Silicon Valley’s techno-optimists insist loudly on two contradictory points. On one hand, they celebrate the Internet and its associated innovations with phrases like “paradigm shift” and “creative destruction,” and celebrate themselves as the visionaries leading humanity into (unironically) a Brave New World. On the other, they reject the need for new public regulation, insisting that the legal frameworks of past eras are perfectly adequate to the task. Both cannot be true.
Our laws have always evolved in response to the challenges posed by new forms of technology and their associated economic activities. Sometimes this evolution takes the form of small changes—redefining a category to include a new entry, or adding another action to the list of those deemed impermissible—but across eras there has also been the introduction of entirely new kinds of laws, tasks for public programs, and modes of regulation. Cars are not just horses with wheels. The stock market is not just another bazaar. Joint-stock corporations are not just family farms with extra paperwork. Air pollution is not just a series of oxen trespassing on that great big field in the sky. Corporate law, securities regulation, environmental protection, traffic rules, and antitrust all had to be developed by policymakers in response to novel problems.
We have reached that stage with social media. As American Compass policy director Chris Griswold argued in a recent National Affairs essay, perhaps the best analog for the debate over social media’s toxic effects in children are the debates of a century ago over child labor:
The subject matter of child-welfare debates changes over time as technological progress presents new challenges, but the contours remain eerily fixed. On one side stands the well-being of children; on the other, a range of economic interests and ideological commitments that insist on deference. Child labor’s prevalence in the 19th century was a consequence of that era’s industrial revolution, which obviated traditional agriculture’s demand for size and muscle. Much smaller bodies could operate industrial machines — an innovation that afforded a new opportunity for converting childhood into economic surplus.
But more broadly, a question remains of what social media platforms are. Is a user a customer? An employee? Who owns an account? Who has what rights to speak and what obligations to moderate? We have been trying in vain to impose some combination of British common law, American constitutional protections, and 1990s telecommunications regulation on these things that look sort of, maybe like corporations. But why should we expect this product of innovation and profit-seeking to look like the others that we already have?
In this week’s Compass Point, We Peasants of the Metaverse, Brad Littlejohn argues that the closest analog to the modern social media platform is the medieval feudal manor. Users are, more than anything, peasants. And while peasantry surely had its downsides, it also comes with a different conception of property rights and protections than we are accustomed to in the modern economy.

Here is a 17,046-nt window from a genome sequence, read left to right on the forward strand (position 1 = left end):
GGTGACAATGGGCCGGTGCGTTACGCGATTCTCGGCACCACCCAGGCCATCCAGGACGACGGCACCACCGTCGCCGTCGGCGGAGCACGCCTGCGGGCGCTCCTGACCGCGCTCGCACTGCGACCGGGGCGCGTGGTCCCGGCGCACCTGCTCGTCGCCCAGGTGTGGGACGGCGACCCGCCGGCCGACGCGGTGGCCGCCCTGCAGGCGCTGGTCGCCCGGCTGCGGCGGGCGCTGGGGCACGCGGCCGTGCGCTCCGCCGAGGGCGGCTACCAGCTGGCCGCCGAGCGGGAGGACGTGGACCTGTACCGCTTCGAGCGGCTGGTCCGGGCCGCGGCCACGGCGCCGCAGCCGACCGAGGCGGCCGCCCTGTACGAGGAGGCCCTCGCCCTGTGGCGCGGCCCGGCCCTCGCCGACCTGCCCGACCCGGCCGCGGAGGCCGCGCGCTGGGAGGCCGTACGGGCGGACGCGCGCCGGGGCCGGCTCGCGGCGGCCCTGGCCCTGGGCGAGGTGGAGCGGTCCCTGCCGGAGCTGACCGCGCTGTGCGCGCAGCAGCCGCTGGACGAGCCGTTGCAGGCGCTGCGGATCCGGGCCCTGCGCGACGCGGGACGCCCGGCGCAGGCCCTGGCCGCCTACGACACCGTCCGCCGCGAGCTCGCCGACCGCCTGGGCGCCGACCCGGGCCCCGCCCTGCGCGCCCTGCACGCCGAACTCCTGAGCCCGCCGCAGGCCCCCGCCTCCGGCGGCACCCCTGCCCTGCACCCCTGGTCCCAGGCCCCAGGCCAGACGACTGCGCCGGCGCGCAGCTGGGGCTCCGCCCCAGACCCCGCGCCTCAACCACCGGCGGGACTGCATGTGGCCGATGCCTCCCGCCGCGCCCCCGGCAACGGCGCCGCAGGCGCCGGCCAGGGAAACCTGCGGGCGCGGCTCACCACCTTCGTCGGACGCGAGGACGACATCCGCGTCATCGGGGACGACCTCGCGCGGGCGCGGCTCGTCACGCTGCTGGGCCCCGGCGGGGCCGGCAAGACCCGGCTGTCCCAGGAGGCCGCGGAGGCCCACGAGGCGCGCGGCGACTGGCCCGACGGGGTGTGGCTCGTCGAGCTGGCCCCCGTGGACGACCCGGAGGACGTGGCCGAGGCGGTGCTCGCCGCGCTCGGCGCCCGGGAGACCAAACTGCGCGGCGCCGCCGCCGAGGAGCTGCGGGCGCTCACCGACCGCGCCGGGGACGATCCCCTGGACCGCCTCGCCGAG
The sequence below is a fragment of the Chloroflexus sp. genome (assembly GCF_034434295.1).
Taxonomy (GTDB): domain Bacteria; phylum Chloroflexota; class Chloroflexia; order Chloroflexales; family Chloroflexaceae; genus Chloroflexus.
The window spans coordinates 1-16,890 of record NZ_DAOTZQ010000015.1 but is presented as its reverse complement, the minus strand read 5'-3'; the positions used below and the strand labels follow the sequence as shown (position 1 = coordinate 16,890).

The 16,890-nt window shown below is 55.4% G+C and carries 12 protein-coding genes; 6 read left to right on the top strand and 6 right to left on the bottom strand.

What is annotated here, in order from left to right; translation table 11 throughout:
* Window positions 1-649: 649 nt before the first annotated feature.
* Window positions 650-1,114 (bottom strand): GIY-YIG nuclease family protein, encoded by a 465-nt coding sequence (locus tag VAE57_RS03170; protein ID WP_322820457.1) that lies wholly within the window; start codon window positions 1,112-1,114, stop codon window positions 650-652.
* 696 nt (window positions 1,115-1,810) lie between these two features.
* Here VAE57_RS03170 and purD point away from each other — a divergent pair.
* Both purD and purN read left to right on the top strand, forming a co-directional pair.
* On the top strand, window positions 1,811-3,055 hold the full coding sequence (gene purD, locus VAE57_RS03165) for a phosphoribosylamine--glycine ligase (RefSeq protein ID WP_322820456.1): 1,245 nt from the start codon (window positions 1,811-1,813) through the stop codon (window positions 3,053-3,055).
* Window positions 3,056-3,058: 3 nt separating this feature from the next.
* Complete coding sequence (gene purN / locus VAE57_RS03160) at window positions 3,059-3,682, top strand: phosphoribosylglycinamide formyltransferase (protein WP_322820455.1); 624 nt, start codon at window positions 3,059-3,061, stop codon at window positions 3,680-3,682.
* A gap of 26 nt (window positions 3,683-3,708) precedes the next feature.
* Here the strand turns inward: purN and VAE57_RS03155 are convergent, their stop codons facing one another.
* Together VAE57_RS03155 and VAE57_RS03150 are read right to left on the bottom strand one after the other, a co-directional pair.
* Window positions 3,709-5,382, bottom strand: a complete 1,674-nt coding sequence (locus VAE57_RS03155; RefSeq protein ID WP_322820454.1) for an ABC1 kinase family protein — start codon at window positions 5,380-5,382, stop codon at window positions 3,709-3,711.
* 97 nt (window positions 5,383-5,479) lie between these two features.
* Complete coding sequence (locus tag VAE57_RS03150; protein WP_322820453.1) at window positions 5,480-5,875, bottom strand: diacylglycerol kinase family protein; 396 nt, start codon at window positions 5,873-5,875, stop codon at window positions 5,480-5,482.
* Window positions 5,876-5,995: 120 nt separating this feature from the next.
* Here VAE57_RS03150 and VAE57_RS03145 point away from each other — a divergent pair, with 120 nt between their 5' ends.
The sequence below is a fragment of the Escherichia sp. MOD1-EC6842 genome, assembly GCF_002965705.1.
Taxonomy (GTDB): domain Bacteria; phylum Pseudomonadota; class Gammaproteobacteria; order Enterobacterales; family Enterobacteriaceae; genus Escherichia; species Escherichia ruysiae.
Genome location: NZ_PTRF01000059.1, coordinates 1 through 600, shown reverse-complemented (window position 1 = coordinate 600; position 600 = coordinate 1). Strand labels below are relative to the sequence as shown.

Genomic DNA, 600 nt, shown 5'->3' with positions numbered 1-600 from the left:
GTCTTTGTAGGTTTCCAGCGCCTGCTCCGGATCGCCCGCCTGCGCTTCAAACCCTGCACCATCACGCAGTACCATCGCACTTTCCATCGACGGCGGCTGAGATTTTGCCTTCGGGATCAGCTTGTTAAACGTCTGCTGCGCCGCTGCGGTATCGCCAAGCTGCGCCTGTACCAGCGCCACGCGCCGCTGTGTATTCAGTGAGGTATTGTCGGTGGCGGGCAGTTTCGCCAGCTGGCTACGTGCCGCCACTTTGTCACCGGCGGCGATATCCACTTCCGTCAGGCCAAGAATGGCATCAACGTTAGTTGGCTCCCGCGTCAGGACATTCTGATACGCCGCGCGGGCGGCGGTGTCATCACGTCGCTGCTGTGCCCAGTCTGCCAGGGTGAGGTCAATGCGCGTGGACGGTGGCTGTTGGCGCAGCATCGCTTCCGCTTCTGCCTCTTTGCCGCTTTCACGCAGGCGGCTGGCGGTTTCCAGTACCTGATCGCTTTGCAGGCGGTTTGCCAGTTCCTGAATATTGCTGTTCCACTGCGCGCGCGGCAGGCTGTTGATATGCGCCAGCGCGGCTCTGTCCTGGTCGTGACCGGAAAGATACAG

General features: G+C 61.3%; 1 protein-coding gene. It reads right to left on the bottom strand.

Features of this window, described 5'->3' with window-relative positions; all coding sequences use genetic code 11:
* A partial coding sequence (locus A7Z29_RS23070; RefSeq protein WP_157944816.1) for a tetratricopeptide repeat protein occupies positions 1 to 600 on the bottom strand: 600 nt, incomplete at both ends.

Twitter provides its users with broad, varied, and often highly productive use rights. Whereas the basic and most indispensable resource for the premodern peasant was food, in our more privileged age we can take this for granted; it is attention that we crave above all. … Like the medieval peasant whose physical survival demanded a patch of ground he could call his own and cultivate, most of us are desperate for online spaces in which to cultivate our own personae, present curated snapshots of our lives, and promote our opinions and interests. If you want attention and connection in the digital world, you may be able to scrabble out a living with a handful of followers in the rocky soil of the unclaimed hinterlands, such as a self-hosted blog, but if you want prime real estate, you’ll need to settle on the estate of some dominus or other.
That’s not to say that we should return to the Middle Ages. But it is to say that we should consider models of governance wholly foreign to today’s.
The government might issue a ten-year charter to a Twitter or Facebook to operate as just the kind of monopoly it is. Barons like Musk could purchase these licenses and enjoy the profits over their periods of ownership, but they would also accept the risk of revocation for dereliction of duty and face an impending application for renewal. Alternatively, or in addition, charters might dictate different governing structures, as in the English charters establishing the American colonies. Shareholders could retain their claim to the residual profits of a platform, but users could elect the board of directors.
What I love most about the essay is how it reminds us that there is nothing timeless, immutable, or inevitable about the late 20th century’s economic structures. The past had ones that looked so different we struggle even to comprehend them, within legal structures that we barely have the vocabulary to describe. The future will have structures equally different, and we may already have arrived there—in which case, we’d better start figuring out how to talk about them.